A few things in no particular order:

More spoilers:

I think Smerdyakov is lying about having done It. {/quote]

Then why does he commit suicide? His suicide is explained in the book as being his way of tying up the last loose end of his framing of Dmitri by making sure that the only witness who knows the real truth will never be able to testify, which only makes sense if Smerdyakov is the one who committed the murder.

And the entire subplot about Smerdyakov's hidden rage against Fyodor because of the years of abuse that he has suffered at his hands is completely unnecessary.


Quote:
He has Ivan in a moment of weakness and is tormenting him.


But Ivan isn't the one that he has a grudge against.


Quote:
I've discussed the murder with a few coroners/pathologists/ER physicians and they consider it highly unlikely that you can strike someone in such a fashion with a object held bare handed and break someone's skull without getting any blood on you, which Smerdyakov explicitly stated was the case. This was actually the part that got me going down this trail.


This book was written before there was such a thing as 'forensics' and 'pathology' in the first place, which are disciplines that didn't develop until the 20th century, moreover, you are assuming that Dostoyevsky himself was an expert in pathology and forensics and wrote the scene that way intentionally in order to leave a clue that wouldn't even be comprehensible to his contemporaries, not to anyone until decades after his death, which is kind of far fetched, don't you think?

Ivan's character is very much the "destroyer" of the book. It's fitting that the last thing he destroys is himself.

He had prior fever dream sorts of moments where he wanted to be violent.

It's the ultimate test of his theory about everything being lawful if there's no eternal life.

He couldn't be found in the aftermath of the murder. The last you see of him before the murder was his leaving town but with an odd reservation, including cursing himself.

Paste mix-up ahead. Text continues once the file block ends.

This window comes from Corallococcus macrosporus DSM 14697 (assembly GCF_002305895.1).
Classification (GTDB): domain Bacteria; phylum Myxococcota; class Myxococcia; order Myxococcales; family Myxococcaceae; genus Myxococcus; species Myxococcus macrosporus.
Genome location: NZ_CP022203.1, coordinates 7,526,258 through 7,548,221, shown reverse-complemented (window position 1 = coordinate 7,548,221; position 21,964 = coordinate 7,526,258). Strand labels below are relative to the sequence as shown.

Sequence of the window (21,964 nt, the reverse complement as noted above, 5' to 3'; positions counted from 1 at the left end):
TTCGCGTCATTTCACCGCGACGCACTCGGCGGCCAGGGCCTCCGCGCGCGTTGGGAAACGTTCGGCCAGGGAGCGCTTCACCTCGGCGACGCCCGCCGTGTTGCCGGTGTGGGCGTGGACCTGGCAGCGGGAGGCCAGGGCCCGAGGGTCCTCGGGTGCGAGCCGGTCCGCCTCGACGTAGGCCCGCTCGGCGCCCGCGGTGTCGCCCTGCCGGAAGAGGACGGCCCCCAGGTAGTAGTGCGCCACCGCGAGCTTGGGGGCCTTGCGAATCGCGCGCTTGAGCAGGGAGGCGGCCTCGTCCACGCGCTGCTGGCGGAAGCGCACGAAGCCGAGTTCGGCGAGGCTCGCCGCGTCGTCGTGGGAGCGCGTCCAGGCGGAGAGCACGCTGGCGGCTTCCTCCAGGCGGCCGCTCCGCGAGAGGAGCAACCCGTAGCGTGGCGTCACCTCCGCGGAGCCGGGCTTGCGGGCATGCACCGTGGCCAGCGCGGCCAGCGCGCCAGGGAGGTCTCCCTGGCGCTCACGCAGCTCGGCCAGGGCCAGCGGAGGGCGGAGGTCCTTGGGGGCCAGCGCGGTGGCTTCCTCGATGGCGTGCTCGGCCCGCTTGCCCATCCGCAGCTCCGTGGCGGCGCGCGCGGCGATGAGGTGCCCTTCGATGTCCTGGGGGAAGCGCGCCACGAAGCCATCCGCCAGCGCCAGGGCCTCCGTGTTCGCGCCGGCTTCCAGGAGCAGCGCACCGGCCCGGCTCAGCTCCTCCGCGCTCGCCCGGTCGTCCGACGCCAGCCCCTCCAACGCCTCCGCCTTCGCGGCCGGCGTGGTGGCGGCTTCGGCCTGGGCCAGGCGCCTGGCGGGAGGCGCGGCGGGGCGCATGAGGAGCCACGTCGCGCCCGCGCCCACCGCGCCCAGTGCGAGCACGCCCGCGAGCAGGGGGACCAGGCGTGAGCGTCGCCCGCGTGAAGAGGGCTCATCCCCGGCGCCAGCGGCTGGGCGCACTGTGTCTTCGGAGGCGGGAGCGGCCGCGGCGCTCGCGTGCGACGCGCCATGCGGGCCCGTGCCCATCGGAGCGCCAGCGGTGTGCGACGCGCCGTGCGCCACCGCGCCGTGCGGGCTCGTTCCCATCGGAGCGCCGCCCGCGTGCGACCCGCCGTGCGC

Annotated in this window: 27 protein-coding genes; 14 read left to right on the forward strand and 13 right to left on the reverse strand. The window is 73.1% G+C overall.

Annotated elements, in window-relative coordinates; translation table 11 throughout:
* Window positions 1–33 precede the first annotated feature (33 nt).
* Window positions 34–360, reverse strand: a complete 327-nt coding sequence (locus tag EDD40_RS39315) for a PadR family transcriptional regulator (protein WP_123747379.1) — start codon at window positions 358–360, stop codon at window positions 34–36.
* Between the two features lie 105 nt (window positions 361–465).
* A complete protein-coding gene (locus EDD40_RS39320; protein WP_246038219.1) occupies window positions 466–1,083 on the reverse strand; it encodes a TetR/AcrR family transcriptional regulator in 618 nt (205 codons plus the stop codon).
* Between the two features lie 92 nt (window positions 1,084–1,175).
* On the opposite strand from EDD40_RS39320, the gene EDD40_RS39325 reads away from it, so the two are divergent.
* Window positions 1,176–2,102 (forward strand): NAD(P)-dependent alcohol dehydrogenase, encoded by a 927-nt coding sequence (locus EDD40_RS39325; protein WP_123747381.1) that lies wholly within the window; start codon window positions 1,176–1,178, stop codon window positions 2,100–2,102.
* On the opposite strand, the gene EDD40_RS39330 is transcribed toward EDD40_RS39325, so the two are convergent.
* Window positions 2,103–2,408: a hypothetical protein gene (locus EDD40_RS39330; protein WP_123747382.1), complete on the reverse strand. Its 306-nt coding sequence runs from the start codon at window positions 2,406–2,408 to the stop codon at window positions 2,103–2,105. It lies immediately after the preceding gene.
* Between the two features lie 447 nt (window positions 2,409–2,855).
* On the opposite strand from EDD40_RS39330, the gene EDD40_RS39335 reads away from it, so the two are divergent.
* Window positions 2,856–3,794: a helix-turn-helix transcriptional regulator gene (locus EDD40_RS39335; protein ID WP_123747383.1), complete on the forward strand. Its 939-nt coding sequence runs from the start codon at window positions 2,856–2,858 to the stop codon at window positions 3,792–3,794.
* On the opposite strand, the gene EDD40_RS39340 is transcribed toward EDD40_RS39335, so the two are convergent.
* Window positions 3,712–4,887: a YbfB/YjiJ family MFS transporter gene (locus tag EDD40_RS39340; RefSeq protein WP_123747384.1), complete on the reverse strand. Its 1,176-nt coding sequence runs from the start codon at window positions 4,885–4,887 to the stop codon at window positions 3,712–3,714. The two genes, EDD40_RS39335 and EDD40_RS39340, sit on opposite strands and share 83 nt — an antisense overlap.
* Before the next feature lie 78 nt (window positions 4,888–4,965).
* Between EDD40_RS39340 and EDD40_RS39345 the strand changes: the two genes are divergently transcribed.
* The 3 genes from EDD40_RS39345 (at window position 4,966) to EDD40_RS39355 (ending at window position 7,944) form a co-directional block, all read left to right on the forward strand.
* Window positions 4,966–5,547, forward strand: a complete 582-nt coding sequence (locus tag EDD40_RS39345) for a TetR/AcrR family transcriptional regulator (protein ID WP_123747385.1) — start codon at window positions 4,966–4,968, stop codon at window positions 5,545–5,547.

His lack of memory doesn't mean much since he's obviously going insane and having conversations with the Devil, etc.

These are just a few things but it's how I see it.



Except the entire point of Ivan's story arc is that he has conflict between what he ideologically believes to be true in his head, and what he knows to be true in his heart. According to his ideology, 'everything is permissible', but even though he advocates this principle, he doesn't really, truly believe it because he does not live his life according to that philosophy, and when he witnesses someone else, namely Smerdyakov, actually living according to the very philosophy that he himself preaches, he cannot handle it. That's the entire point of his story arc, which goes right out the window if Ivan is the murderer.

Seriously, your theory makes 99% of the narrative pointless, and undermines every major theme of the novel. Don't you see that?


I have a friend who, whenever he sees a movie, any movie, always theorizes halfway through that the entire movie is a dream, or a hallucination, and he spends all of his time analyzing the movie trying to pinpoint the exact moment when the dream started. It doesn't matter what the movie is, this is what he always thinks. We could be watching Star Trek II: The Wrath of Khan and at the end of the movie he is going to say 'so, Spock isn't really dead, it was just a dream by Captain Kirk' and then the next time he watches the movie he will spend the entire movie trying to find the moment when the dream begins.

Your theory reminds me of that guy, you're trying to find a 'secret message' in a book in which everything is spelled out black and white clear as crystal, there's no need to search for any hidden message, it is all explained in the book itself.

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 Post subject: Re: The Brothers Karamazov - Dostoevesky
PostPosted: Mon May 29, 2017 3:09 pm